Regular review of the data assurance and entities’ sign-off requirements surrounding property data collections given its validity is a key component for delivering the National Property Efficiency Program.

In 2018-19 this performance criteria has been edited to include better utilisation of office space within the criteria.

Engage with Government Business Enterprises (GBEs) and shareholder departments to facilitate financial sustainability and sound governance arrangements for all GBEs.

Facilitate and monitor GBE delivery of the government’s key infrastructure priorities, including Western Sydney Airport, Inland Rail and Naval Shipbuilding.

Ensure that GBE and project governance is fit for purpose including establishment of governance documents such as statements of expectations, commercial freedom frameworks and funding agreements.

Timely reporting to ministers and government on progress.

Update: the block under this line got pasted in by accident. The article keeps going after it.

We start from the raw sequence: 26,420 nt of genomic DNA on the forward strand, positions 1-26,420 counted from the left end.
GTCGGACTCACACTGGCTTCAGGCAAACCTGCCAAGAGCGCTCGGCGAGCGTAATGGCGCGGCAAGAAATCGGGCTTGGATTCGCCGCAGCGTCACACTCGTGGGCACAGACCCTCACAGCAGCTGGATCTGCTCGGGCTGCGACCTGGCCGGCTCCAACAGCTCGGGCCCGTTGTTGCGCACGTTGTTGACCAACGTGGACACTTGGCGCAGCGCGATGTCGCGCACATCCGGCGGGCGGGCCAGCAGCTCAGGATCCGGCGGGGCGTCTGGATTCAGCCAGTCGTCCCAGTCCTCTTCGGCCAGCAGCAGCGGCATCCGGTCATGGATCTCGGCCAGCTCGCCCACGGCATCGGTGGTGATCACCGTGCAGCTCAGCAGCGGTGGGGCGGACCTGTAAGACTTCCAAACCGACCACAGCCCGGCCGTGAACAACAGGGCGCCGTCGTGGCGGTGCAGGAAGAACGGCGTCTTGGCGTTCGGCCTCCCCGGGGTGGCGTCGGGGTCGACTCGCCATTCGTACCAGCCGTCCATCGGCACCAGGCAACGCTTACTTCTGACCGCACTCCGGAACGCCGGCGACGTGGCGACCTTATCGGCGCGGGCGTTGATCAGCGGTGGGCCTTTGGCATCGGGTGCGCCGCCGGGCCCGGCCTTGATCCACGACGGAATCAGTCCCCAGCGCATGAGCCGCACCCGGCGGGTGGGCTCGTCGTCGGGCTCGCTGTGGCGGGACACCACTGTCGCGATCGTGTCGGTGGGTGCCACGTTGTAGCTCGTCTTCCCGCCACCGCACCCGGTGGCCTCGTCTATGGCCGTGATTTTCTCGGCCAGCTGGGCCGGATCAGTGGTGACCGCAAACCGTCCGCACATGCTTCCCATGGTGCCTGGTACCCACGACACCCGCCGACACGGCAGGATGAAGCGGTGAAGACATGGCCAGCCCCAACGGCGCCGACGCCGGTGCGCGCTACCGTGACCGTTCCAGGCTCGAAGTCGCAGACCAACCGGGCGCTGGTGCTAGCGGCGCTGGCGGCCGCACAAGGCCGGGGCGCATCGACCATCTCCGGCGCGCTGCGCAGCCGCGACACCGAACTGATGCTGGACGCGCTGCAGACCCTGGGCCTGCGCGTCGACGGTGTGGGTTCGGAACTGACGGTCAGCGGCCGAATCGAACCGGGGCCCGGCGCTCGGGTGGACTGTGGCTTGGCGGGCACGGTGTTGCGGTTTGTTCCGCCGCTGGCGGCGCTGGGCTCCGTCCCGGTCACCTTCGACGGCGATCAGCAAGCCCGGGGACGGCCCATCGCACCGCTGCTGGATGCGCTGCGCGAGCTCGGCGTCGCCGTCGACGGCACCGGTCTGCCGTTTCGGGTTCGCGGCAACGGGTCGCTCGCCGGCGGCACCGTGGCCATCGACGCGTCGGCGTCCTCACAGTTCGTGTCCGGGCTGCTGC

Proactive reporting on emerging issues.

GBE corporate plans are analysed and provided to shareholder ministers, with GBEs to publish their Statement of Corporate Intent by 31 August each year.

Finance measures GBE performance against a standard set of key performance indicators, outlined in quarterly reports.

GBEs publish an annual report detailing their performance.

Governance arrangements are reviewed at various stages of delivery of infrastructure priorities.

In 2018-19 an additional methodology has been identified for this criteria, review of governance arrangements. 

This review will complement the other methodologies by providing information about whether the governance arrangements are fit for purpose.

Continue to encourage ongoing efficiency and financial sustainability in GBEs.

GBEs operate efficiently, maintain a commercial focus and manage the longer-term financial and operational sustainability of the entity, including the payment of dividends in accordance with agreed corporate plan targets.